The New York Times takes a look at police departments in and around other major U.S. cities and finds that similar discrepancies abound. Zooming in on greater Cleveland, the NYT report finds that Maple Heights and Garfield Heights boast the widest race gap between their respective police departments and municipal populations.
Like Ferguson, Mo., Maple Heights went from being mostly white to nearly two-thirds black in the last few decades. But its police force remains unchanged, despite a 1977 affirmative action deal in which the city agreed to hire more minorities. Most of the other police departments in the Cleveland metro area are more closely matched to the populations they serve.Most of the other communities profiled are among the whitest in the region, so it's not a huge surprise that their overly white police forces don't raise eyebrows (the Westlakes, the Mentors, etc.).
“Even if police officers of whatever race enforce the law in relatively the same way, there is a huge image problem with a department that is so out of sync with the racial composition of the local population,” Ronald Weitzer, a sociologist at George Washington University, told the New York Times.
The newspaper followed up its Northeast Ohio findings with a visit to Maple Heights. Residents there said that on one level the issue is one of image and credibility, much like Weitzer was pointing out. Others drew a contrast between their city and the more evenly represented Bedford Heights, whose detective Ericka Payne said: “There are definitely differences in the ways the departments interact with the outside community. We try to be a little bit more community oriented. Because we are a little bit more diverse, we understand those dynamics and maybe have a little bit more ease dealing with that.”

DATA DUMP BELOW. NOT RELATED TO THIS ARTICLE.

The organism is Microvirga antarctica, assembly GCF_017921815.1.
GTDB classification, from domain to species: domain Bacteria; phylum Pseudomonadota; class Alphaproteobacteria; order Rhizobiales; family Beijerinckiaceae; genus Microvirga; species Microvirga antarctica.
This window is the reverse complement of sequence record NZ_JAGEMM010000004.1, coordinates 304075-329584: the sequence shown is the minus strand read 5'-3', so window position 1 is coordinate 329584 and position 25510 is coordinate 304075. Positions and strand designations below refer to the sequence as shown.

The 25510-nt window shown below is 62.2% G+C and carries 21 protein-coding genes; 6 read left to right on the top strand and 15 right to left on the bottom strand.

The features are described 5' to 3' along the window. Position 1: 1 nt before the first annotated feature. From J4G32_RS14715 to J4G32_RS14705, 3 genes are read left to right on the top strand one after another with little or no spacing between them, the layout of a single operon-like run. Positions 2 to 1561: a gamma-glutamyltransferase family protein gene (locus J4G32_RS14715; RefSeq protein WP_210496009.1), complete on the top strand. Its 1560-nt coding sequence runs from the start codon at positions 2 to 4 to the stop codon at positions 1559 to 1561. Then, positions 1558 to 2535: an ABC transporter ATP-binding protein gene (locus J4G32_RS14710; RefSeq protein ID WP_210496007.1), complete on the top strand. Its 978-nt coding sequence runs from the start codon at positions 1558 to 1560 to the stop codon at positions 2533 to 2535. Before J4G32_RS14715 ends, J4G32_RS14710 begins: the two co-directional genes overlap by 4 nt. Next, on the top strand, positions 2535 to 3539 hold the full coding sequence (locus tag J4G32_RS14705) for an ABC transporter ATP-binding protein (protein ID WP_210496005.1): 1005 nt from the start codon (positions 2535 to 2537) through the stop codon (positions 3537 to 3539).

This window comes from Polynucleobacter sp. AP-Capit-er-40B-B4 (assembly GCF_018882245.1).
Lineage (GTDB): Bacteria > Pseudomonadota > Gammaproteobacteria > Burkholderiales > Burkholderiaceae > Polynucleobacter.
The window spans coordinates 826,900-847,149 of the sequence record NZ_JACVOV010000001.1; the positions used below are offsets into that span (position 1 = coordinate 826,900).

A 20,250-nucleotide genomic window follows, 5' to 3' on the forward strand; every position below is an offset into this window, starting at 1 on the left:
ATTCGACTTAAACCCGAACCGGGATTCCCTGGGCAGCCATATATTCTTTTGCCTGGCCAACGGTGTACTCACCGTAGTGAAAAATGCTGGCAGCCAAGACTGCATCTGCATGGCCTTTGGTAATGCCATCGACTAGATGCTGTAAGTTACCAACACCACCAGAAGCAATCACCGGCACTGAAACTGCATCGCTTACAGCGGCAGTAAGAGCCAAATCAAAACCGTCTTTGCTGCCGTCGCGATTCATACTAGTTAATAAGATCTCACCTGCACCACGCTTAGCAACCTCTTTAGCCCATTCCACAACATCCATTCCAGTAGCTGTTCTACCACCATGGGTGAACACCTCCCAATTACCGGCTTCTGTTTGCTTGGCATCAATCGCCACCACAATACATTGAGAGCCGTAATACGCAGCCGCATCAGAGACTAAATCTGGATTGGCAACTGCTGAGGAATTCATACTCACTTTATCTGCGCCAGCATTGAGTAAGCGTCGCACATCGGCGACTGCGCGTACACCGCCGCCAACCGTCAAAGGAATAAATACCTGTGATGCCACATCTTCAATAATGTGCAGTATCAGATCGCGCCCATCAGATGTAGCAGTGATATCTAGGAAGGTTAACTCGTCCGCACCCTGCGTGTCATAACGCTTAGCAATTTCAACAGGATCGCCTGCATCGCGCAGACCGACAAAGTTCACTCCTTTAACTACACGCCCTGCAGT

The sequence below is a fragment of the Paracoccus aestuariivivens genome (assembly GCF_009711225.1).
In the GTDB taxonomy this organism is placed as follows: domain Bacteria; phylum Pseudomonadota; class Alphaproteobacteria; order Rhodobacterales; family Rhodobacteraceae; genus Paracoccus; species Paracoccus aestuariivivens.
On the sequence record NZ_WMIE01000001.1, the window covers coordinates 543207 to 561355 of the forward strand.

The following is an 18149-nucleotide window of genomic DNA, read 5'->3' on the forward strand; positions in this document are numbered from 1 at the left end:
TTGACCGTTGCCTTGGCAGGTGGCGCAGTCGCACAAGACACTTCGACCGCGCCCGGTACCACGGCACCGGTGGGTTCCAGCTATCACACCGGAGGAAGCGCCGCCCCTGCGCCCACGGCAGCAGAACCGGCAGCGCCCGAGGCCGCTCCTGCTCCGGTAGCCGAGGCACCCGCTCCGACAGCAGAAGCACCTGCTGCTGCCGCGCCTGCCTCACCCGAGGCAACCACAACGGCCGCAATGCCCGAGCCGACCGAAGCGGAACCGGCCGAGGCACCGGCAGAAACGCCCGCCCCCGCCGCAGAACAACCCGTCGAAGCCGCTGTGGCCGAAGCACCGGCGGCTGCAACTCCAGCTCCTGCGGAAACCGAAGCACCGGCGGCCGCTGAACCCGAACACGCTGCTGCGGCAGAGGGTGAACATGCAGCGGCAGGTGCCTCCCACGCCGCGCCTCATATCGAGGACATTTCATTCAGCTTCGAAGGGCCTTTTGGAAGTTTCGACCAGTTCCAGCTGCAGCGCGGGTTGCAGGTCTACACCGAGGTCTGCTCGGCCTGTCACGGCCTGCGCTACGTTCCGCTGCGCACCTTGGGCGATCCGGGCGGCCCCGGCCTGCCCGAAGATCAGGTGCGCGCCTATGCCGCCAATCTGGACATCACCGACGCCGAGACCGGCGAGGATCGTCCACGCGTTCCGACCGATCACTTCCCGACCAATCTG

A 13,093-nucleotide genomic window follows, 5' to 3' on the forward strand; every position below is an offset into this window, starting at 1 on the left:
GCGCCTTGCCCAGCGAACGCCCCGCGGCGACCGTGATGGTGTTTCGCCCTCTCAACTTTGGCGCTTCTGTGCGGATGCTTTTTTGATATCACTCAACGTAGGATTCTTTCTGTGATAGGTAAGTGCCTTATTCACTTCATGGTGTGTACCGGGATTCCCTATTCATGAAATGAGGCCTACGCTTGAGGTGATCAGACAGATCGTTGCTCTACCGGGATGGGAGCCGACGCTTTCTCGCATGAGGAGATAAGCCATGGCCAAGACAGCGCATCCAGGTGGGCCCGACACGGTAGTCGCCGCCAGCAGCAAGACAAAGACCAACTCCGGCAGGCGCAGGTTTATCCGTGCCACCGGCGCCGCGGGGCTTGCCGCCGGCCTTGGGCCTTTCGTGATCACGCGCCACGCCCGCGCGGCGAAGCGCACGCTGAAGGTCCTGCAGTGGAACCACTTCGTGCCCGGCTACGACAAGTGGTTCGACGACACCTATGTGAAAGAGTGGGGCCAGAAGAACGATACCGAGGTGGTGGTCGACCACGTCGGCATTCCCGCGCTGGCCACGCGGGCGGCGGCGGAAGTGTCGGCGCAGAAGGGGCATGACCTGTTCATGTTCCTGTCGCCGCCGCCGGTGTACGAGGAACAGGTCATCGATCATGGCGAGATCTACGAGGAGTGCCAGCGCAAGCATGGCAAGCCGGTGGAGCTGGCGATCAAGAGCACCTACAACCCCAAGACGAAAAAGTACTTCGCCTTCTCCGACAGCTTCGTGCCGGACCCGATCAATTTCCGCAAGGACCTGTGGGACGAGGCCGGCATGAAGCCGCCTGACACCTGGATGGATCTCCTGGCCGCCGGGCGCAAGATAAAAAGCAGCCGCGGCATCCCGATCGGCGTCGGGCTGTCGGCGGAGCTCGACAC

The whole Maple Heights report is definitely worth the read.
Semi-relatedly, NEOMG's Cory Shaffer last month broke down some demographic and contextual differences between the Michael Brown shooting, which of course garnered international attention, and the November 2012 police chase in Cleveland that ended up with 137 bullets being fired at — and killing — two unarmed black civilians. An important point:
About 53 percent of Cleveland's 396,000 residents were black, according to 2010 U.S. Census Bureau data. About 27 percent of the department's sworn officers were black in 2008, according to research conducted by Ronnie Dunn, an associate professor of urban studies at Cleveland State University.
Unlike Ferguson, however, Cleveland's black community has had a voice in City Hall for decades. Voters made Cleveland the first major U.S. city to elect a black mayor, in 1967 with Carl Stokes, and continuing with Michael White and Frank Jackson, two black men who have headed the city for 21 of the last 25 years.